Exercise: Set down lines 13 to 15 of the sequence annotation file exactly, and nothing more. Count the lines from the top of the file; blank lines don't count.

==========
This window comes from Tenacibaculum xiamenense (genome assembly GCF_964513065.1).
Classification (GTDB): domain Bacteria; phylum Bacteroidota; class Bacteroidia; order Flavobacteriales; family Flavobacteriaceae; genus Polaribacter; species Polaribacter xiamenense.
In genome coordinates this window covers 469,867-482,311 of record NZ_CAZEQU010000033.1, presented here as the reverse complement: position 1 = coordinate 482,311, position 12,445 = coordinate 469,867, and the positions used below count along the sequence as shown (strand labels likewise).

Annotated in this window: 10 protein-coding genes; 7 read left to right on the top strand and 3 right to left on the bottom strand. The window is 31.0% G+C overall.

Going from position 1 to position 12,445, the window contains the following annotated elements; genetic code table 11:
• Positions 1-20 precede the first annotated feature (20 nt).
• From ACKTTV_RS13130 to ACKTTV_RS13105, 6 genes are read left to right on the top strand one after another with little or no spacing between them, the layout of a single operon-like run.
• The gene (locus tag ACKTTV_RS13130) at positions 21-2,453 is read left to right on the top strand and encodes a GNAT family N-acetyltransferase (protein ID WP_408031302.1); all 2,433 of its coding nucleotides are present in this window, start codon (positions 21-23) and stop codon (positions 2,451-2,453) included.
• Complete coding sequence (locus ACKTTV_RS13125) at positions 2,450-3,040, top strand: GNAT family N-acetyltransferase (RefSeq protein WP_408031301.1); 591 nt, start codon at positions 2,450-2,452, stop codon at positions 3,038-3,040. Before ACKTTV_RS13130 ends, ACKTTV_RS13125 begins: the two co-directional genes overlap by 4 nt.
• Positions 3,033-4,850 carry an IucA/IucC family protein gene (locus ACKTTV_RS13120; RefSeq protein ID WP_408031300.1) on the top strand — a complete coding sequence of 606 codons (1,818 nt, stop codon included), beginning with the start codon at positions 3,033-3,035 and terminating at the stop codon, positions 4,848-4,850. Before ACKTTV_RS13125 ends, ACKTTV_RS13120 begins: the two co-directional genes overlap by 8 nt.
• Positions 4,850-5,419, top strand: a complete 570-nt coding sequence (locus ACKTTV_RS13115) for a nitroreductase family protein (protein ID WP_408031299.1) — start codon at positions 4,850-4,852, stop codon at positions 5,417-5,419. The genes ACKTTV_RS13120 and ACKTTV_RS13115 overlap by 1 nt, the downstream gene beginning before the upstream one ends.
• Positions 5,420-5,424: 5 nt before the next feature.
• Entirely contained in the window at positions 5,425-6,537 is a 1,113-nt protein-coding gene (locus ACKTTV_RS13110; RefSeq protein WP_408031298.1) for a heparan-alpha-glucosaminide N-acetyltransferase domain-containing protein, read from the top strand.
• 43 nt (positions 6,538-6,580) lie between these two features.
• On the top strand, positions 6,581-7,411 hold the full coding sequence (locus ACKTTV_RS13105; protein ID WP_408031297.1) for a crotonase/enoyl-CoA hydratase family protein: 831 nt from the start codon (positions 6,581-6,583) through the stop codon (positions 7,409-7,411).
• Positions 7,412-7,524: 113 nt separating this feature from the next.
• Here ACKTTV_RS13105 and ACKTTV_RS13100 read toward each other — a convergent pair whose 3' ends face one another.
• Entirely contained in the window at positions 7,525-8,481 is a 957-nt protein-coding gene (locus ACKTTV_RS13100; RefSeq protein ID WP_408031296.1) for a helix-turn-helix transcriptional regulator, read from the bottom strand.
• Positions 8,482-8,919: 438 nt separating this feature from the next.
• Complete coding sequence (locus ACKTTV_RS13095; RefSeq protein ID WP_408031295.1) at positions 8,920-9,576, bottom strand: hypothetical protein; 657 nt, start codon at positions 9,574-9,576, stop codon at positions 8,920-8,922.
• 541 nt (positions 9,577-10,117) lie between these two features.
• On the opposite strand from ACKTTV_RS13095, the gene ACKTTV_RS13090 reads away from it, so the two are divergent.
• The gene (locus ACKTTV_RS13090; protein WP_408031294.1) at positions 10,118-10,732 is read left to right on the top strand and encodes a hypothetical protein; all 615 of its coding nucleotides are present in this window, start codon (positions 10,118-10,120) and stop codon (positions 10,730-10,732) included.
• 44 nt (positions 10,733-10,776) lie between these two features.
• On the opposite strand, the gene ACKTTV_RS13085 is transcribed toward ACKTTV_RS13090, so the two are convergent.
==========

• Entirely contained in the window at positions 5,425-6,537 is a 1,113-nt protein-coding gene (locus ACKTTV_RS13110; RefSeq protein WP_408031298.1) for a heparan-alpha-glucosaminide N-acetyltransferase domain-containing protein, read from the top strand.
• 43 nt (positions 6,538-6,580) lie between these two features.
• On the top strand, positions 6,581-7,411 hold the full coding sequence (locus ACKTTV_RS13105; protein ID WP_408031297.1) for a crotonase/enoyl-CoA hydratase family protein: 831 nt from the start codon (positions 6,581-6,583) through the stop codon (positions 7,409-7,411).